It works just fine in stronger winds, but at just about all wind
strengths above 10 or so you've got to de-power the main. That generally means easing the boom out and coming up toward the wind. If the wind isn't completely spilled, you can cheat a little by biding your time and furling the main incrementally, pushing the winch
button for a few seconds whenever the wind in the main is least.
Downwind, you can sheet the boom completely in, and bring the sail down incrementally.
You'll thank your lucky stars for the electric winches. I thought I'd get by without one, but when we raised and lowered the main a few times at dockside it was clear that an electric winch was really a necessity. Particularly if you sail alone.
I've been able to handle the main well by myself in winds between 35-40 knots. Haven't encountered anything stronger than that, but I would hope that in such an eventuality I'd have already furled the main quite a bit.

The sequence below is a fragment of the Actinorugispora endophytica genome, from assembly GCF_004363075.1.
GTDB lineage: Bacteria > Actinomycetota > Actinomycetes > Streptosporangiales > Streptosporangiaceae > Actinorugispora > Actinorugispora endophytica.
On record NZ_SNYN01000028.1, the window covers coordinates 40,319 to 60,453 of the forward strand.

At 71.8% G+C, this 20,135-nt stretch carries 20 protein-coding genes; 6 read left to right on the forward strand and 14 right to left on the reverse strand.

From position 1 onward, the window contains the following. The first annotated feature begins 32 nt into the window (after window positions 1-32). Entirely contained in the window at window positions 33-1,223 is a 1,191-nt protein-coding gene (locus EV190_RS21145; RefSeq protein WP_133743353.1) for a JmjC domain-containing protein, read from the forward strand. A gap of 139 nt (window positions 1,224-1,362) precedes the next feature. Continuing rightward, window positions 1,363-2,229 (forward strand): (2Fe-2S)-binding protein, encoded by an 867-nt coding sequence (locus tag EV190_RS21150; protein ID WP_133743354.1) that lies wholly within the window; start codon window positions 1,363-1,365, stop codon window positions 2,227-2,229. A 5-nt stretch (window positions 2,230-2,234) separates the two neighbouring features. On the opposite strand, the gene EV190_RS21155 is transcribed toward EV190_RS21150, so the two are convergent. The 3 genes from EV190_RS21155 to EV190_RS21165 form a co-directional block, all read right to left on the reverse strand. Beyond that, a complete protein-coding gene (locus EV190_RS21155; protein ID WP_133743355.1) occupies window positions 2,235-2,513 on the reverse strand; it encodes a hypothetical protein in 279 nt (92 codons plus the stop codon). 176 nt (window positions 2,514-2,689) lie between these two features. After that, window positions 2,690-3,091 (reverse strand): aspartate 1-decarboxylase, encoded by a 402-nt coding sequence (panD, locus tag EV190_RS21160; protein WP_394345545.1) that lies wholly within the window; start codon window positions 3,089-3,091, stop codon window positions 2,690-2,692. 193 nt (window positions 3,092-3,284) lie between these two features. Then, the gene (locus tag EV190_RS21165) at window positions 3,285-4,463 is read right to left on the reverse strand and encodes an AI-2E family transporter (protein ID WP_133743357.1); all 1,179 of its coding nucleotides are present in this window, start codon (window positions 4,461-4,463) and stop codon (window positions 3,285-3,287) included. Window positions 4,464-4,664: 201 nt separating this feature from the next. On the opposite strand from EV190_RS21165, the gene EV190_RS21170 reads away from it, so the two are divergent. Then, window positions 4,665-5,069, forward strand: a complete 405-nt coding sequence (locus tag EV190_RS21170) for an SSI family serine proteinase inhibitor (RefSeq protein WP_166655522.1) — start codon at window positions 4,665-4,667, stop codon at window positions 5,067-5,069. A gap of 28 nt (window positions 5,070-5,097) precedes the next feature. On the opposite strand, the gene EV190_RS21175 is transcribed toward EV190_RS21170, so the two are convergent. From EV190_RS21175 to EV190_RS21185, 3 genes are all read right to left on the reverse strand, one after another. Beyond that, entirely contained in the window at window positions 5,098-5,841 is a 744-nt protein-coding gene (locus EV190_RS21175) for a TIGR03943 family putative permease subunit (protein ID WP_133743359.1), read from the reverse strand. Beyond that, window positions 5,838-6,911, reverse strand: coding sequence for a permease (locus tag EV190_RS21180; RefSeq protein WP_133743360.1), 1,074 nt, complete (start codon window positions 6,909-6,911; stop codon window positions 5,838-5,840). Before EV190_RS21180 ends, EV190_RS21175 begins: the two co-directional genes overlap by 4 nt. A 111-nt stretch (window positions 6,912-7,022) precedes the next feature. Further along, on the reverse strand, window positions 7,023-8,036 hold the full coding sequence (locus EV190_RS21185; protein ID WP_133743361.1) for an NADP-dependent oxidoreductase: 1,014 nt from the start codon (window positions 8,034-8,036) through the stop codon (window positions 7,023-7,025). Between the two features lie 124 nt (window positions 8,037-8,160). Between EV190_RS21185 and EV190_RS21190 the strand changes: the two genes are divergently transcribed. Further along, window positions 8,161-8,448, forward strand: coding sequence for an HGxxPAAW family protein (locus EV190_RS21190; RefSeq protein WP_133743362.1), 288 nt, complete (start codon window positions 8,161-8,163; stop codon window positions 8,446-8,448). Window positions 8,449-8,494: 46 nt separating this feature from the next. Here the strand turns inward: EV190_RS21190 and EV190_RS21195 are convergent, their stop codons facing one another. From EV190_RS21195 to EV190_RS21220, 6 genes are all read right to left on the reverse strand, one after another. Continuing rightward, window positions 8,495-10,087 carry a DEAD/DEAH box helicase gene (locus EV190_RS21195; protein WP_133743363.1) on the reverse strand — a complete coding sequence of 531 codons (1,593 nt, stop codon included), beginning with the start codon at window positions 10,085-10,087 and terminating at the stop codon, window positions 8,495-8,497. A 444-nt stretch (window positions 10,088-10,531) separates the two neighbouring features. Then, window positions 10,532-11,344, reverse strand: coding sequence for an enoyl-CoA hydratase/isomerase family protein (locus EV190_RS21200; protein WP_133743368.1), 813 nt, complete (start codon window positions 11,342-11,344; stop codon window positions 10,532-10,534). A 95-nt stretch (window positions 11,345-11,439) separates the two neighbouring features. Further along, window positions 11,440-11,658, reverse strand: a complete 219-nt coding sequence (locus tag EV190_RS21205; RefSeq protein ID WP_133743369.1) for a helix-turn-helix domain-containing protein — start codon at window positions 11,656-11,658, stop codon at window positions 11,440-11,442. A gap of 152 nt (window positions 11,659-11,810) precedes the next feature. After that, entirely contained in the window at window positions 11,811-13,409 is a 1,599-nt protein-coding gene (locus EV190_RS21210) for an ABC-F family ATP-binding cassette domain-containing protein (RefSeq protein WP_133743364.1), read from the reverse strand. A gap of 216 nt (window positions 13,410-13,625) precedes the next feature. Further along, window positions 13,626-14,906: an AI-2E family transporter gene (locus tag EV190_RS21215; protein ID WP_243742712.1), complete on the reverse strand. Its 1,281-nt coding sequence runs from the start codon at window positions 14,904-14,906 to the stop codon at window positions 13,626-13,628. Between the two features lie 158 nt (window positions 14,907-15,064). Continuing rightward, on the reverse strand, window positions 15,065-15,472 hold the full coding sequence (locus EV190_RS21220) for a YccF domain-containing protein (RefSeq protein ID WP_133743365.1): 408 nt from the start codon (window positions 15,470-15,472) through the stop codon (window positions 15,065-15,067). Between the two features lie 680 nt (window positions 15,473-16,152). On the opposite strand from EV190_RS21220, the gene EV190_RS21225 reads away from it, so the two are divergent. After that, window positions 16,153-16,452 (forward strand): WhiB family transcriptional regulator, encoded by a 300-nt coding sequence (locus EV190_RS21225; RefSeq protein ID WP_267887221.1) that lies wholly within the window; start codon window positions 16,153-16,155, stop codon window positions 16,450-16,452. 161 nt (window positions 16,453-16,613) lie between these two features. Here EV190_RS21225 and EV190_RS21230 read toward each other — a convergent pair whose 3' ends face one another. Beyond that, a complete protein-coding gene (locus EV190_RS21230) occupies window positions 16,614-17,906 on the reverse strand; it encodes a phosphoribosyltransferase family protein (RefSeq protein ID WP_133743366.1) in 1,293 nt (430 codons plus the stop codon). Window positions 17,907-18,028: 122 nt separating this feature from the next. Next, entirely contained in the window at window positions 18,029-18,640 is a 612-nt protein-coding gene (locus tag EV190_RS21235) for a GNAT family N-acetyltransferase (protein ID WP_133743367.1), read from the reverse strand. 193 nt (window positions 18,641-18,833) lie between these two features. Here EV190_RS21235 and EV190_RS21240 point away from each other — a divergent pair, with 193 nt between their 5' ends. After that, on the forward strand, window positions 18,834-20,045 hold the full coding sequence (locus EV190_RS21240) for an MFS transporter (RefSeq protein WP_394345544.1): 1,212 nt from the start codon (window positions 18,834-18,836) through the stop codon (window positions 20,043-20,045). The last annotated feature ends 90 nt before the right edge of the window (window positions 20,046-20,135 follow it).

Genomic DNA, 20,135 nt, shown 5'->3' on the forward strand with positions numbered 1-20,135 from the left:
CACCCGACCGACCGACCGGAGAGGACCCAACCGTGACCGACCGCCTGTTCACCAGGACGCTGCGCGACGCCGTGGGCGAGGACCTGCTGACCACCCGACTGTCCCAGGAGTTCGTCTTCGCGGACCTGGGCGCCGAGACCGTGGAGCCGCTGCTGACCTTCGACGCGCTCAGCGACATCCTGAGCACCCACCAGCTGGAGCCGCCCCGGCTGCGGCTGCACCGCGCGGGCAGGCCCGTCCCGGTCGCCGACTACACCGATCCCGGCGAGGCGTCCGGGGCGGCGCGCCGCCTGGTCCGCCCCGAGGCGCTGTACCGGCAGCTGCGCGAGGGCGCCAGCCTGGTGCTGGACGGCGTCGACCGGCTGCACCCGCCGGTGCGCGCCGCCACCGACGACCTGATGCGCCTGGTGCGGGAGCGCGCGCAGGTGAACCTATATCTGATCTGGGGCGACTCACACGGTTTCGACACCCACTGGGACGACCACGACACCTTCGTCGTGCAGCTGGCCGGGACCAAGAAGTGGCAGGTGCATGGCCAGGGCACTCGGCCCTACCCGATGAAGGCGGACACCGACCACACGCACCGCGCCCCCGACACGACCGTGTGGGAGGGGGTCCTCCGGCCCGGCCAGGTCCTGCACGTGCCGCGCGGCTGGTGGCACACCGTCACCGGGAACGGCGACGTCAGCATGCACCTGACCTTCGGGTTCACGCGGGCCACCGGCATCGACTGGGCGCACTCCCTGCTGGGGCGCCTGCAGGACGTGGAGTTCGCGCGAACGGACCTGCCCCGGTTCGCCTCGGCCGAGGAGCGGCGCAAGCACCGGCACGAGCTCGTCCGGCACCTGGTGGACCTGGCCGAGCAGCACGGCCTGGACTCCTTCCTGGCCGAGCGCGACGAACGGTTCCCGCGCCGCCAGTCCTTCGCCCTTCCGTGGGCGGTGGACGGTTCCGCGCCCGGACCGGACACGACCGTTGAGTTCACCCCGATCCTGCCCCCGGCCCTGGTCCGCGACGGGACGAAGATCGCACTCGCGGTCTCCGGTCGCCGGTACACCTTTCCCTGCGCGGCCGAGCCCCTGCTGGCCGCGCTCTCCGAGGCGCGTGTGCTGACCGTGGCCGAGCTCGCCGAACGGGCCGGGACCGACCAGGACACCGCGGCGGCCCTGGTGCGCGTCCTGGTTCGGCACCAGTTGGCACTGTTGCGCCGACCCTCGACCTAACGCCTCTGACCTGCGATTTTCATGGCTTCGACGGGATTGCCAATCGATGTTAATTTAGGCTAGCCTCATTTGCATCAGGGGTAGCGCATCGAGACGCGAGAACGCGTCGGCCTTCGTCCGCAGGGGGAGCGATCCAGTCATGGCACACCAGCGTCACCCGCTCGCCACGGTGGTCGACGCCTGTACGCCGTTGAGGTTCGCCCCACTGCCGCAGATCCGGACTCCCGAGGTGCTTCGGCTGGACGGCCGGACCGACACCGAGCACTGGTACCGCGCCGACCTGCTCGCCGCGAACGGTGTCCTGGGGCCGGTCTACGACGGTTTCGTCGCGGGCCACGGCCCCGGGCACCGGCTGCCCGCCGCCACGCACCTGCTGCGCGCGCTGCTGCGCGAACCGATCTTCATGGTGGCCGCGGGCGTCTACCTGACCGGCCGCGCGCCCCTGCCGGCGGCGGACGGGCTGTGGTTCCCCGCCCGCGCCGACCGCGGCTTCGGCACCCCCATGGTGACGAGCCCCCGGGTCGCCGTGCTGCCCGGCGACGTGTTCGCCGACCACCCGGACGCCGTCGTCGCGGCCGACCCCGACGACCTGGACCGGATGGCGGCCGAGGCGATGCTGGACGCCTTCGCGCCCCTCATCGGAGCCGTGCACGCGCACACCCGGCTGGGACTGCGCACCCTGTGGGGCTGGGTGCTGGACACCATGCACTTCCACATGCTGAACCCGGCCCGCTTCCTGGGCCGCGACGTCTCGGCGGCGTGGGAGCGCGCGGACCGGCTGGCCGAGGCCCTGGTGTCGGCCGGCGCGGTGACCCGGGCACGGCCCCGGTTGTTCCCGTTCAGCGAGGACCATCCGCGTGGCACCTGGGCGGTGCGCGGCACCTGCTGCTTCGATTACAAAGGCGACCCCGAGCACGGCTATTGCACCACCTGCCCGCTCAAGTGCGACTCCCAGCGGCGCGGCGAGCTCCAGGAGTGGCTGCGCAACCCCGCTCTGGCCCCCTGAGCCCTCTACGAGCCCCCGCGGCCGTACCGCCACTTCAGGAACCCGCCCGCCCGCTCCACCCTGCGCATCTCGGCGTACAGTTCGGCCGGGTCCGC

So far, I've been able to raise, furl, and lower the main entirely from the cockpit
. Only reasons to go forward are:
1. to pull the ropes to slide the internal sailcover back in preparation for use, or to pull the cover back over the sail when done; and
2. to eyeball the roll to confirm it's acceptable.
Once you get the boom angle right, while furling you can control the roll with the amount of tension kept on the the halyard
One person can handle the sail, holding either the halyard
or the furling line in one hand, and pressing the electric winch button with the other.
A few times up and down and you'll get the hang of it.